An educational seminar was set up for all phlebotomy team members involved in blood sampling for blood culture in our hospital, which summarized the studies on the associations between blood volume sampled and sensitivity of blood culture (reviewed in references 1 to 3), as well as the results of experiment 1. Three educational sessions were held at the two hospital locations within a 1-week time frame, to ensure that all staff would be able to attend. In experiment 2, 1 week after the educational seminars, another 157 sets (78 newly submitted sets and 79 sets labeled negative after 5 days of incubation) were weighed using the same methodology. In these sets, the percentage of bottles with low blood volume decreased to 36% (57/157 aerobic bottles) and 54% (84/157 anaerobic bottles) (Table 1), respectively. The mean blood volume in the bottles was significantly increased (Table 1). We observed similar internal consistency in volumes of aerobic and anaerobic bottles in the 78 newly submitted sets of experiment 2 (Fig. 1B).

Education of the phlebotomy team improved the blood volume in bottles submitted for blood culture, which reconfirms the importance of monitoring these volumes as part of laboratory quality control programs. The 49 to 61% of bottles with low blood volume observed in experiment 1 are higher than figures from previous studies, where rates of 20% (3), 26 to 36% (5), and 40% (6) have been reported. The educational seminars restored this rate to within these previously published ranges, at least for the aerobic bottles (Table 1).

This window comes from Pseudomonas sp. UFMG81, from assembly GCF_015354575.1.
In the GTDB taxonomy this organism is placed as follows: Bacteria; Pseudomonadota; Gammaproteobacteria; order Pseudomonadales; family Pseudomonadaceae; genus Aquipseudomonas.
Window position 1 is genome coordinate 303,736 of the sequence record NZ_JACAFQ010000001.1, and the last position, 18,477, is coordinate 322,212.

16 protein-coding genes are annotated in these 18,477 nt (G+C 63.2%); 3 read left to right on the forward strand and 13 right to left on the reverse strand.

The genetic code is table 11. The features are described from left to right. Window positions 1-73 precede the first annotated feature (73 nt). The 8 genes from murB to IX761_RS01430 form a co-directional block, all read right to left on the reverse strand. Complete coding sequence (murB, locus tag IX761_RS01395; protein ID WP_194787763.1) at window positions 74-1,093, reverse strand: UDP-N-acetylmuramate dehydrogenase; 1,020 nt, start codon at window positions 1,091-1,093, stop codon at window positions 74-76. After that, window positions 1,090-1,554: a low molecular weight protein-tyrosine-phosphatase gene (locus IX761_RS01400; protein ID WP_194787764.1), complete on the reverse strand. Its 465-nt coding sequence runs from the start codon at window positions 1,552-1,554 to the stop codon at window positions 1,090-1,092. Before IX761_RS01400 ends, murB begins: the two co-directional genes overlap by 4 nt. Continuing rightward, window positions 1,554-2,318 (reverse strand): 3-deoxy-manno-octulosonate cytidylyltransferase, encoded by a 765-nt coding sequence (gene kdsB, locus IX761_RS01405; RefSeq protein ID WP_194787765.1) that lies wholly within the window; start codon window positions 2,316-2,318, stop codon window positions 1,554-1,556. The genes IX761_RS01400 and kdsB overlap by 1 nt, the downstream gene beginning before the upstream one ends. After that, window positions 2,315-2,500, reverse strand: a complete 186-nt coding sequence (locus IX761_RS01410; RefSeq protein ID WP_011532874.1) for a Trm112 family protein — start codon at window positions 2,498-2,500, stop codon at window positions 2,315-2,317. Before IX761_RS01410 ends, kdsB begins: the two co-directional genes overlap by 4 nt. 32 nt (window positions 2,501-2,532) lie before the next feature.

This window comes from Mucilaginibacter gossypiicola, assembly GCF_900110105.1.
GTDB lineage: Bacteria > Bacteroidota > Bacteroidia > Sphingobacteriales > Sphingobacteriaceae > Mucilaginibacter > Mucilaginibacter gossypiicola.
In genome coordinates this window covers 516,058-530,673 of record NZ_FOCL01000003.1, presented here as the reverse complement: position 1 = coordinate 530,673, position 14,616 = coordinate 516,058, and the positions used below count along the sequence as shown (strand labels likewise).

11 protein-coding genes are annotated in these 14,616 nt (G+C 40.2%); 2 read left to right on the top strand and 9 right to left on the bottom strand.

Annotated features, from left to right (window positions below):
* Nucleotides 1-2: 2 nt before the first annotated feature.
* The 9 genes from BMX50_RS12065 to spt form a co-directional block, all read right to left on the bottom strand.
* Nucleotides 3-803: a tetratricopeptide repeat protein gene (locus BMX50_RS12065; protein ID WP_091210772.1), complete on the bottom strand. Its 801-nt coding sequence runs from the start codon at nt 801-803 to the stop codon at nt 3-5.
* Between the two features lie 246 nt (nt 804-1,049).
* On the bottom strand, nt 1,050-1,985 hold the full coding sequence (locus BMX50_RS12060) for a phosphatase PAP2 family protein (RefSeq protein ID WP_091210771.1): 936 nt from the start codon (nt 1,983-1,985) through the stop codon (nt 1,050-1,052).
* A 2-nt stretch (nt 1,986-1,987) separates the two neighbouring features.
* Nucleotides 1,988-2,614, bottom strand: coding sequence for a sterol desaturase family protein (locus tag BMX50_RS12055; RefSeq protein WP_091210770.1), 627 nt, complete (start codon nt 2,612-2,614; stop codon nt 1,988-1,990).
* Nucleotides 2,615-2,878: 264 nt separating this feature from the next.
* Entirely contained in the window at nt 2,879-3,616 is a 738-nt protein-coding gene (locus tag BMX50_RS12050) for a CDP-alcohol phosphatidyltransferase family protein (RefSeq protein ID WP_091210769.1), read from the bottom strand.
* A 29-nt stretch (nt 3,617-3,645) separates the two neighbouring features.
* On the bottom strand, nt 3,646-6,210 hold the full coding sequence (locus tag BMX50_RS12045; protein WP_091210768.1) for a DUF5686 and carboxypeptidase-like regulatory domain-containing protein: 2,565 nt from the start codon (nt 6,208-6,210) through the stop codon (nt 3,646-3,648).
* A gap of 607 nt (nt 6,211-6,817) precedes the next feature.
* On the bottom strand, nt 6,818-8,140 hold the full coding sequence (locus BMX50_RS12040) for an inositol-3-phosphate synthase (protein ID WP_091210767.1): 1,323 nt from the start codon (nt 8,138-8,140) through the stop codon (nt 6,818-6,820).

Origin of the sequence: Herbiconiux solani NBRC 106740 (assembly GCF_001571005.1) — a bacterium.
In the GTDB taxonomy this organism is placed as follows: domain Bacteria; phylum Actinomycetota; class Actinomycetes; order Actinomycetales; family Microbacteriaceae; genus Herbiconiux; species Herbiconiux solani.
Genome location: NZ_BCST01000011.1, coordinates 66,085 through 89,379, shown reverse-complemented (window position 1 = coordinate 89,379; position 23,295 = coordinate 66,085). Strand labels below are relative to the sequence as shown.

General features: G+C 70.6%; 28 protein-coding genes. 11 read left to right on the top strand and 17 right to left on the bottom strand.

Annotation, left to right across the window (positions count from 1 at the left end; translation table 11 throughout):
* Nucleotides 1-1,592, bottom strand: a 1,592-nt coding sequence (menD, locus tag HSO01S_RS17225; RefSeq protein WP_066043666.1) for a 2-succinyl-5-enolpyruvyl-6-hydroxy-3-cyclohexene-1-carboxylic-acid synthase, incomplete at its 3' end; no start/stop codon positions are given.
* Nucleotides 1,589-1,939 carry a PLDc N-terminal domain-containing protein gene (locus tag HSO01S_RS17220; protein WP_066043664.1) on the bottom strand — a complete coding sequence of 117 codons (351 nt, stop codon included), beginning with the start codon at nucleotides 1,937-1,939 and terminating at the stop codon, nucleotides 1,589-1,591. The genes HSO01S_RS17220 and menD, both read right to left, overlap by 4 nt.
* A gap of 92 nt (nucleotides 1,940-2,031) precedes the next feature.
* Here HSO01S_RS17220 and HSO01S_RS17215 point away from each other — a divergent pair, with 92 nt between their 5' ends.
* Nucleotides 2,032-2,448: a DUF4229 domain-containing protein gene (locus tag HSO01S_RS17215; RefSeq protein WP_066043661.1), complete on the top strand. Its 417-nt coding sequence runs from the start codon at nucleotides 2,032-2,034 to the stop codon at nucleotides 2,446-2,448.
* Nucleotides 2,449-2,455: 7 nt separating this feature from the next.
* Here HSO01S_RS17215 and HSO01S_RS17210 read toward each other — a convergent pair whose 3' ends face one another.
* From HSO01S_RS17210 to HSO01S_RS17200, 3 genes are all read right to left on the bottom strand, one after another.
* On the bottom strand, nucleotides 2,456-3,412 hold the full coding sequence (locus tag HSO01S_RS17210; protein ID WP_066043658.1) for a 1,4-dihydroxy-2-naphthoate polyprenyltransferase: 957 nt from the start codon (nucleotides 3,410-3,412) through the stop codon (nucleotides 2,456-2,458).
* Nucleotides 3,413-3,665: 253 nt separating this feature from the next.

The higher frequency of low volumes in the anaerobic bottles than in the aerobic bottles remains unexplained. As aerobic bottles are usually filled first, this may represent an effect of occlusion of the punctured vein, after prolonged exposure to the negative pressure induced by the vacuum of the aerobic and later anaerobic bottle. Alternatively, it could be a result of the milder vacuum in anaerobic bottles than in aerobic bottles, although we have not tested this in large series of bottles. This is an issue that warrants specific attention by phlebotomists and may even warrant two separate phlebotomies in selected patients.

The decreased sensitivity associated with inadequate sample volumes is not the only reason to routinely measure sample volumes and continuously instruct phlebotomy teams. In previous studies, samples with inadequate blood volume were also more prone to yield growth of contaminants, although the cause of this phenomenon could not be established. It has been hypothesized that the ratio of contaminating bacterial load to blood volume provided sufficient contaminant concentrations to grow and yield a positive result within the routine incubation period (6, 7).

The effect of a single series of educational seminars was positive, but the long-term effects were not measured in the current study. This effect is likely to diminish over time. Hence, such educational activities, as well as the monitoring of their effect on sample volume, should have a recurrent rather than incidental character (2).

In conclusion, education of phlebotomy teams can help to improve the volume of blood in blood culture bottles and thus aid to optimize the sensitivity of blood culture. These educational activities should be a continuous part of laboratory quality control procedures.

Footnotes

Published ahead of print 26 December 2012

REFERENCES